Saturday, December 29, 2007

A Perfect Evening

I had all of these big plans to start writing here regularly again, but I got sick instead. Shameful. In an attempt to jump-start my productivity, I camped out with a laptop in front of Saturday’s Patriots-Giants Quest for Perfection. Apparently, this game was a big deal…
The Giants hit a deep one to Burress on the second play of the game—an excellent grab. I haven’t even had the chance to figure out which channel I want to watch this thing on. So many choices. Unfortunately, everybody is just using the NFL Network feed, meaning there is no escape from the horror that is Bryant Gumbel. It’s like listening to Kermet the Frog calling a game. Tom Coughlin just wasted a challenge on a pretty obvious incomplete pass, too. Nice work.

We really should have just gotten every network involved here. Think of the possibilities:
Discovery Channel:
Bear Grylls shows you how to survive if you ever find yourself being chased by the Giants’ pass rush. DISCLAIMER: Bear may in fact let his crew take the beating, then take credit for it on camera.
Instead of showing the game, we get a made-for-TV movie about the trials of Bridget Moynahan’s struggles as a single mother.
Pseudo-reality shows about people who kind of like football, and occasionally talk about it, but mostly just spend their time going to crappy clubs and doing embarrassing crap.
The Top 50 Plays from tonight’s game, as commented upon by C-list comedians.

New York finishes off an impressive opening drive with a score; 7-0 G-Men. Perhaps we’ll have a game tonight—the Giants are pumped. The Patriots answer with a figgy, after Brady overthrows Moss in the end zone. This next possession for New York is a big one. If they can answer right back with another score, the pressure will be on New England in a hurry.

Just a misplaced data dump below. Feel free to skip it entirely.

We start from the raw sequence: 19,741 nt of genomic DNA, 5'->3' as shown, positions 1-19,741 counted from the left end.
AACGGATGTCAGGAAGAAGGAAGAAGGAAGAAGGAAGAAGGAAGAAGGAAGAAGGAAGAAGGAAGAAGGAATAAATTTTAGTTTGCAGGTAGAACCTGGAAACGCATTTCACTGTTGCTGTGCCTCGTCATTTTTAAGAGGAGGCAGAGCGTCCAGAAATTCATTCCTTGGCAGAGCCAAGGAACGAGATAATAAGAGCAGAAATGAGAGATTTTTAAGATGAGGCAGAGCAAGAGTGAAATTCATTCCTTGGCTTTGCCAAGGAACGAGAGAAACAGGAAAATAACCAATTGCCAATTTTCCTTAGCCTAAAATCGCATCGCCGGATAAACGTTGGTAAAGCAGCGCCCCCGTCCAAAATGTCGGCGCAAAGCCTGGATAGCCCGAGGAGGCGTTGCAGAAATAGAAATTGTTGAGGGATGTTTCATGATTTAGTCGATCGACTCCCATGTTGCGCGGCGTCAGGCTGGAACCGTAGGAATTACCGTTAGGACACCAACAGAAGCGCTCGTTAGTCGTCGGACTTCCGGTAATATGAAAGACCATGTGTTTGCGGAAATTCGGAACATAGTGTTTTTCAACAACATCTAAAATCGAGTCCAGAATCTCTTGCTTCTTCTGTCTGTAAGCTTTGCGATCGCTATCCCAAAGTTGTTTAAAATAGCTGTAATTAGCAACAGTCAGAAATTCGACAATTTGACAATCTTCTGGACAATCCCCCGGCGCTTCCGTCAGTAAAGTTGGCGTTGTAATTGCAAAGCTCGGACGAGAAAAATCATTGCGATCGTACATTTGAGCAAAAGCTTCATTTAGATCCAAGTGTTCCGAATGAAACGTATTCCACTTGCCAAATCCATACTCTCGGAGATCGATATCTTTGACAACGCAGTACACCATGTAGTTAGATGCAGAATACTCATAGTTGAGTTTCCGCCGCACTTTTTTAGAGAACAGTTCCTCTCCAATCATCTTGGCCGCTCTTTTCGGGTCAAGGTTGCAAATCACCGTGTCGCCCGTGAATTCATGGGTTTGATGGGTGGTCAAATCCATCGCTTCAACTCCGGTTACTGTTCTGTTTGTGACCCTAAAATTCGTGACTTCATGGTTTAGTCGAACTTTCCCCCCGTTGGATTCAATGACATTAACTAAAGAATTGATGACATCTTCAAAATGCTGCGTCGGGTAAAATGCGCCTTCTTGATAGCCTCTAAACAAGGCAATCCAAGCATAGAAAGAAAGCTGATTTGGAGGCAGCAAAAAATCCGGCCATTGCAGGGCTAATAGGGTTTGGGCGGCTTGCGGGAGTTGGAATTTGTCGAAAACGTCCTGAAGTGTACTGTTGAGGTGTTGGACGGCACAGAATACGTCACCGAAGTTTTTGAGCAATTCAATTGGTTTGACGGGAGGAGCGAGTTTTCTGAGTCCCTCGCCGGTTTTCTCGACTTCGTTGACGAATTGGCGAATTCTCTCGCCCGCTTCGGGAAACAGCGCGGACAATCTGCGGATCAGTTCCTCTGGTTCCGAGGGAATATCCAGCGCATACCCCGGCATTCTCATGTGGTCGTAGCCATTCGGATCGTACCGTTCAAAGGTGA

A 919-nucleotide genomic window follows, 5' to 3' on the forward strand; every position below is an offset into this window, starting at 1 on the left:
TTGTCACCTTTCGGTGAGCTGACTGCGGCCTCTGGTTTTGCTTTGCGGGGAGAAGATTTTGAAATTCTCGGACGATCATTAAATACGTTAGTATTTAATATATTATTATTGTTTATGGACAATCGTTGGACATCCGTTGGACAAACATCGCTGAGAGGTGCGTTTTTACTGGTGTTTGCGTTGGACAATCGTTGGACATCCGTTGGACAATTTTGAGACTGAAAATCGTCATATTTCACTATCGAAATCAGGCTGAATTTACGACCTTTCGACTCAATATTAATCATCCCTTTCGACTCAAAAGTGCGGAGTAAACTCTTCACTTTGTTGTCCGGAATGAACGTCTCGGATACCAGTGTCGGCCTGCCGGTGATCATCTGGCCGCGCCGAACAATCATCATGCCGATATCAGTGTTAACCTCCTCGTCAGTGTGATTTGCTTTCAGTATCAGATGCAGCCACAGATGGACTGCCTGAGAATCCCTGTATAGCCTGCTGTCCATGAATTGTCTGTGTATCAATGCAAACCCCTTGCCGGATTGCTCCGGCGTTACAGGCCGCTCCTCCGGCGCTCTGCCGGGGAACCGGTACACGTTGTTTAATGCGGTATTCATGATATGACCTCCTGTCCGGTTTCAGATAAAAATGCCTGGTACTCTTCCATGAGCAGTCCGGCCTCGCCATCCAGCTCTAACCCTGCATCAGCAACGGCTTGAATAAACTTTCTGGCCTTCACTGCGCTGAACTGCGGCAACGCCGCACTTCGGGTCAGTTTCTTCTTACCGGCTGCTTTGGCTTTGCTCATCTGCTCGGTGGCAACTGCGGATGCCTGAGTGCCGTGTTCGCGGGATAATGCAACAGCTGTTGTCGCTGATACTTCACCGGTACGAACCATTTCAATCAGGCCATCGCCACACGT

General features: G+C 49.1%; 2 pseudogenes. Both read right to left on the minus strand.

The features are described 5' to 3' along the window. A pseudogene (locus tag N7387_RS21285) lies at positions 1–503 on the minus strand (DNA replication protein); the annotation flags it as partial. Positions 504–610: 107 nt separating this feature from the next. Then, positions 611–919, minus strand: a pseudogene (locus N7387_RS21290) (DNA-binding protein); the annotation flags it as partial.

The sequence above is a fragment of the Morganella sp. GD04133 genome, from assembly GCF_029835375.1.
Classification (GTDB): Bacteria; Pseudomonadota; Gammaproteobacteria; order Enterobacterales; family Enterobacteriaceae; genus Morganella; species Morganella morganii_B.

…or not. Three and out, and the Pats take over at midfield. And just when it looks like the Giants came up with a huge third down stop, a sketchy illegal contact call gives New England a fresh set of downs. That’s the sort of swing that can really change a game. Yikes. The Pats roll down the field, getting a first and goal from the six as the first quarter ticks down. Randy Moss takes a hell of a shot to the head, but returns after a short break…

…just in time to make a spectacular touchdown catch. That score breaks the single-season scoring record (sorry, 1998 Vikings), Brady ties Manning for the single-season passing touchdown record, and Moss ties Rice for the single-season receiving touchdown record. Plus, Moss gets a 15-yard unsportsmanlike, apparently because Kool-Ade Maroney decided to dance a bit. Alright, then. Quite the eventful play: 10-7 Pats.

Zounds! The Pats have to kick off from their own 15, and the Giants promptly take it to the house. This is going to be fun. Maybe I’ll actually have a reason to watch past halftime—unless, of course, Gumbel drives me to commit capital crimes. Don’t think it can’t happen. Another Gostkowski field goal leaves us at 14-13 Giants, by the way.

Not only are NBC and CBS using the NFLN game feed: they are apparently having to run the same commercials, too. That seems strange. I wonder how the revenue for that gets split up. Did Snickers just have to pay three different networks for that spot? If not, what are NBC and CBS getting out of this? More questions than answers, my friends.

The Giants seem to be taking the bend-don’t-break approach. A potential Brady-to-Moss score bounces off of a New York helmet, so the Pats settle for yet another field goal. 16-14 now, and I’ve discovered the Dave Chappelle Killing Them Softly special running on Comedy Central. Classic. But, I must maintain focus. New York really hasn’t been doing much, when you think about it. New England has wasted a few chances, and that kick return is keeping the Giants close. Easily the most one-sided 16-14 game I’ve seen.

…I should stop saying things like that. The Giants march straight down the field for the score, running a snazzy two-minute drill. 21-16 Giants heading to halftime, and at least I get a Gumbel break.